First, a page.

Years ago I gave up watching TV to write. There is only so much time to squeeze out of a day, and I needed more time to get the story brewing in my head down on paper. I did okay until my wife started to watch The Great British Baking Show. She would tell me about it at dinner, but after bedtime, I diligently sat myself down on the opposite side of the house at the computer.
One evening, I went to snag a few Oreos from her. I stood, transfixed by Paul and Mary as they assessed a technical challenge. “Do you want to sit?” my wife asked? I didn’t. I wanted to write. Yet slowly, I lowered myself onto the couch.
My writing productivity suffered as we binged-watched (as much as mothers of three can…) all three seasons.
One evening we were at my parent’s house, everyone standing around the range, and my sister started talking about soggy bottoms and proper layers. “It’s a bit of a mess, isn’t it?” Logically following, the show creeped into Kat’s Nine Lives, specifically because of some brownies.
You see, at the end of 2017, The Los Angeles Times ran a column on the best recipes of the year. There was one for Triple Chocolate Brownies. I checked the first bit of the recipe and, finding I had all the ingredients, I rounded up the kids and said, “ready, set, bake!” Okay, maybe I made that part up, but it sounds good, right?
“Total time: 1 hour, plus chilling and cooling times | Makes about 3 dozen brownies
Note: To toast the walnuts, spread them out onto a rimmed baking sheet and bake until lightly golden and fragrant, 6 to 8 minutes.”
- 1 ½ cups (3 sticks) butter
- 2 cups (14 ounces) granulated sugar
- 1 1/3 cups (4 ¼ ounces) cocoa
- 2 ounces cream cheese, cut into small pieces
- 4 eggs
- ½ teaspoon salt
- 1 cup (4 ¼ ounces) flour
- 8 ounces chopped bittersweet chocolate, divided
- 1 1/3 cups coarsely chopped toasted walnuts (optional)
- 2 tablespoons powdered sugar
- ¼ cup heavy cream
I realize you might be freaking out about the whole three sticks of butter thing, but my mom explained that it’s due to the recipe calling for cocoa powder. A note on that, we have made the recipe with both milk and dark cocoa powder. My daughter and wife prefer the milk, but I think the dark cocoa is marvelous. We made two batches at the same time to taste-test and accidentally got three ounces of cream cheese in one, and they turned out super fudgie.
Now it occurs to me that you might be asking yourself how any of this applies to Kat’s Nine Lives. As you tackle Step One, consider this question: which could you live without, chocolate or sex?
“Line a 13-inch by 9-inch baking pan with foil. Lightly grease the foil.”
Kat and Wendy debate this in the book as Kat samples the brownies, which begins to heat things up between them.
“In a heavy-bottom saucepan, combine the butter and sugar over low heat, stirring frequently until the butter is fully melted to form a smooth syrup. Stir in the cocoa and remove from heat.”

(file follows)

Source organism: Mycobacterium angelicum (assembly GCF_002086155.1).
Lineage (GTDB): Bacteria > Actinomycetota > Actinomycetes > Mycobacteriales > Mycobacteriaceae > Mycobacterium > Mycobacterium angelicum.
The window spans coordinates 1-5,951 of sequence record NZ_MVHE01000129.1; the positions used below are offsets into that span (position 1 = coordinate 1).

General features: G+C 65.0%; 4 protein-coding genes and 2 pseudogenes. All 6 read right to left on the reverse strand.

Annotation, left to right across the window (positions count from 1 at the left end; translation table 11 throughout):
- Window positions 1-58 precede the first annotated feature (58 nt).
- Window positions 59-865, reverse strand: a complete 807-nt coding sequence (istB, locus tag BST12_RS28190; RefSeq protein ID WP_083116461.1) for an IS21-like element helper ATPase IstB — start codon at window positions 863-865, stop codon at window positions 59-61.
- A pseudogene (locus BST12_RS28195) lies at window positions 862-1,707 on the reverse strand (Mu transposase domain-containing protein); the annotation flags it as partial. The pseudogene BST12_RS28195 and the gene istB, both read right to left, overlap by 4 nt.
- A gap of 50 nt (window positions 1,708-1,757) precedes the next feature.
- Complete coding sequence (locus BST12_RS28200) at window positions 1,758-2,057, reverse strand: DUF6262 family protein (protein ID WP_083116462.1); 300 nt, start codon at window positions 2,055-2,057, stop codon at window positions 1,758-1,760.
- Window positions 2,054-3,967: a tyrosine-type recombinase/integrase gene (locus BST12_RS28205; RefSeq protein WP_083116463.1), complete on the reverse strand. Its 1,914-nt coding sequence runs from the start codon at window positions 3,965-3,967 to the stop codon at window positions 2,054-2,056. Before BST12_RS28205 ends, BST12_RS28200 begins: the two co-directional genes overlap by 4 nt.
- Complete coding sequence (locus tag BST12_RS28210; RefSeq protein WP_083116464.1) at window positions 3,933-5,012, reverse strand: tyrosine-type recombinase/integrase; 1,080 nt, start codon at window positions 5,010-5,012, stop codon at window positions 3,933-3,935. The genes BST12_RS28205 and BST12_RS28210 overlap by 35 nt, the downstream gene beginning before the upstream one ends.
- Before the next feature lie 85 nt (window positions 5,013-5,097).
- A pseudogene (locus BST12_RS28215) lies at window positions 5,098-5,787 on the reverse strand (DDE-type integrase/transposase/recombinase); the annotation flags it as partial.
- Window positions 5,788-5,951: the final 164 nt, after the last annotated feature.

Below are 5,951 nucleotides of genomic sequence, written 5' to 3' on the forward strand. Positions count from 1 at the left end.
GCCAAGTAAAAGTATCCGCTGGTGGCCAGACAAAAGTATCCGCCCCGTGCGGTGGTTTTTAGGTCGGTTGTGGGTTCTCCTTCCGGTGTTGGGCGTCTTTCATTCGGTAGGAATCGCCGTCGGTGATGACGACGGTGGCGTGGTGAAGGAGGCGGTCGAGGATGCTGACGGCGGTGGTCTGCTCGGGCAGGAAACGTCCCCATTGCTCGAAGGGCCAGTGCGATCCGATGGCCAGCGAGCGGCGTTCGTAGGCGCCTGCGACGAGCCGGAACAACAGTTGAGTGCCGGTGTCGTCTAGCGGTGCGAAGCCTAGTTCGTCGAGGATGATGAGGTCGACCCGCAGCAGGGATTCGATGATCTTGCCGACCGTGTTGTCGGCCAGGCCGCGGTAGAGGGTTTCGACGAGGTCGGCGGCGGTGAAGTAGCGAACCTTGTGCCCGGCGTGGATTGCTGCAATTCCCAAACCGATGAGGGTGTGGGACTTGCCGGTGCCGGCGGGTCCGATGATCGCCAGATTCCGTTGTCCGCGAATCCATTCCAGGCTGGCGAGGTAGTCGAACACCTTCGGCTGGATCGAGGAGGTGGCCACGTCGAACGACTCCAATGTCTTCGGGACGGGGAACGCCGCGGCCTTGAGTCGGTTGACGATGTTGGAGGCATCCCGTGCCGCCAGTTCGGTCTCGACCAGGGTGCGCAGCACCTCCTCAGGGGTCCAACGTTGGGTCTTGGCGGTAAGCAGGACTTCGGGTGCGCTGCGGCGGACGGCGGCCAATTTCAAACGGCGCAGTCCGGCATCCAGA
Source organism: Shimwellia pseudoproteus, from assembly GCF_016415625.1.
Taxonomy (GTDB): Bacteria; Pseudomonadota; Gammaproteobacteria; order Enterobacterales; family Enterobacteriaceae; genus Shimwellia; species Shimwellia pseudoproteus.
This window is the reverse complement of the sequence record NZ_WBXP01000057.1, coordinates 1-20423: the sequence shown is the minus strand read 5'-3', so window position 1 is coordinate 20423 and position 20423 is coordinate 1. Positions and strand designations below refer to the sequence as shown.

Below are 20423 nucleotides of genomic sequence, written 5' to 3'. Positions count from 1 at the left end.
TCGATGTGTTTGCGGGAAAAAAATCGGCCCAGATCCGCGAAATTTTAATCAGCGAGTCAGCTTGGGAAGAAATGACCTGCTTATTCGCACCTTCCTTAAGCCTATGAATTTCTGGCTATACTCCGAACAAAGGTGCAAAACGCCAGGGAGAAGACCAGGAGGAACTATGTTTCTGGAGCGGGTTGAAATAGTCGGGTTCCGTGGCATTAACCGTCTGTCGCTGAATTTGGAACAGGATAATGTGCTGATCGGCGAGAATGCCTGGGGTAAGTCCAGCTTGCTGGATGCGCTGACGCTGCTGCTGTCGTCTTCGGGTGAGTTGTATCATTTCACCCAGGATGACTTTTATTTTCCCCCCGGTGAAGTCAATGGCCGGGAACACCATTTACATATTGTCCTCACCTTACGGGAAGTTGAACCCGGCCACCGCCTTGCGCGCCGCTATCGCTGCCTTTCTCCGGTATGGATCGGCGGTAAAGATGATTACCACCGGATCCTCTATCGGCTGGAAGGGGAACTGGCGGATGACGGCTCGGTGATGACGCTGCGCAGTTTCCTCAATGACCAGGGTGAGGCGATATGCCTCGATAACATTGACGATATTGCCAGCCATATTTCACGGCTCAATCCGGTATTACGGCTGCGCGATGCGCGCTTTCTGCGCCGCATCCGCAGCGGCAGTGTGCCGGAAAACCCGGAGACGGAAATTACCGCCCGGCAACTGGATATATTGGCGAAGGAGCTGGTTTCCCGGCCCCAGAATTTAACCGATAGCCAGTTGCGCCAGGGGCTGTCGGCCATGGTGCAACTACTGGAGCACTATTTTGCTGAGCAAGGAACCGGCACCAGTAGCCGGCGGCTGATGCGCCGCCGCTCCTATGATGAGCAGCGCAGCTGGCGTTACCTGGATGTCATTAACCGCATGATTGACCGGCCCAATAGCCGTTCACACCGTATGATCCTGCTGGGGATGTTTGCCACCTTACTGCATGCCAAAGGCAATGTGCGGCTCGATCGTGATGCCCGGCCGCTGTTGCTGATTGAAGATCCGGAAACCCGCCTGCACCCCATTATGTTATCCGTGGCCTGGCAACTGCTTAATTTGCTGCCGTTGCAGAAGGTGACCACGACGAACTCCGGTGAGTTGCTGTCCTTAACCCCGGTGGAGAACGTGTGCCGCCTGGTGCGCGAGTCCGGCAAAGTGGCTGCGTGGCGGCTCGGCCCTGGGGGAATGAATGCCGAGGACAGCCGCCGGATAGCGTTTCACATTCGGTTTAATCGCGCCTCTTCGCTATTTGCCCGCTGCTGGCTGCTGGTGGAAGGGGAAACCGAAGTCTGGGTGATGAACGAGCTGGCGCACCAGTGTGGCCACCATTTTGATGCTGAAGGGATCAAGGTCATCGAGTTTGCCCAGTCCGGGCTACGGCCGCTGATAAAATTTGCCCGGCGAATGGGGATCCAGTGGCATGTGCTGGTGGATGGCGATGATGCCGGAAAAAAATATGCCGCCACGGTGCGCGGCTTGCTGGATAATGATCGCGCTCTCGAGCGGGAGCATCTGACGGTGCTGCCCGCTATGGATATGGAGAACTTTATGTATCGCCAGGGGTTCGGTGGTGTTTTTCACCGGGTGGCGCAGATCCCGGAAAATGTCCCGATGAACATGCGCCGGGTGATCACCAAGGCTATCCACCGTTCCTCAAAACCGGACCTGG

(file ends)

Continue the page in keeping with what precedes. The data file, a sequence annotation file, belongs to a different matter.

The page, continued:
A good kiss can certainly melt a woman, but there is more than that one moment to consider. Kat has a lot of things to work through, the ingredients who make her who she is, things that a potential girlfriend might not care for. Consider all that needs to be added in Step Three:
“Remove the mixture to a large bowl. Stir in the cream cheese, pressing any bits against the bowl to smooth them out and incorporate into the mixture. Add the eggs, one at a time, until fully combined, then stir in the salt. Add the flour and stir vigorously until the flour is fully incorporated and pulls away from the sides of the bowl.”
Anyone who reads romance knows that there is a cooling off, a time where characters clear their heads and assess. Brownies sound really good, don’t they? The list of ingredients prepares the palate like a sexy, intriguing woman might. I have to admit here that when I first read the recipe, I didn’t register the bolded bit of the Step Four:
“Stir in 6 ounces chopped chocolate, along with the nuts, if using. (I’d wait a half hour or so before you do this because if you stir it in immediately, it just melts, and then you don’t get the chunky texture) Spread the mixture into the prepared pan. Cover and refrigerate until well-chilled, preferably overnight, before baking.”
Overnight? Imagine me explaining that to my three young bakers. Life, like romance, requires patience, which is the insight Cath Walker, my editor, had about both Kat and Wendy.
For those who are patient, though, things do heat up! Step Five:
“Heat the oven to 325 degrees and place a rack on the lower third of the oven. Uncover the brownies and bake just until a toothpick inserted in the center comes out slightly moist, 35 to 40 minutes. Remove from heat and cool completely on a rack.”
That’s really it. The brownies are finished. The couple finds their happily ever after. But remember we started with what Paul and Mary would say, and remember that they care about presentation. So. Steps Six and Seven:
“Remove the foil-lined brownies from the pan and spread the foil out on all sides to form a border around the brownies (this will keep your countertop clean as you decorate). Lightly cover the cooled brownies with powdered sugar. Then, over a double boiler, or using a microwave-safe container, melt the remaining 2 ounces chocolate. Remove from heat. Stir in the cream to form a ganache. Place the ganache in a piping bag, or a sealable plastic bag with one of the corners snipped off and drizzle the ganache over the brownies.”
I couldn’t wait to share the product with my sister, and I beamed when she announced that the texture was perfect and that they were absolutely scrummy. Bake yourself a batch of brownies and savor my fifth book. I can’t wait to hear what you think!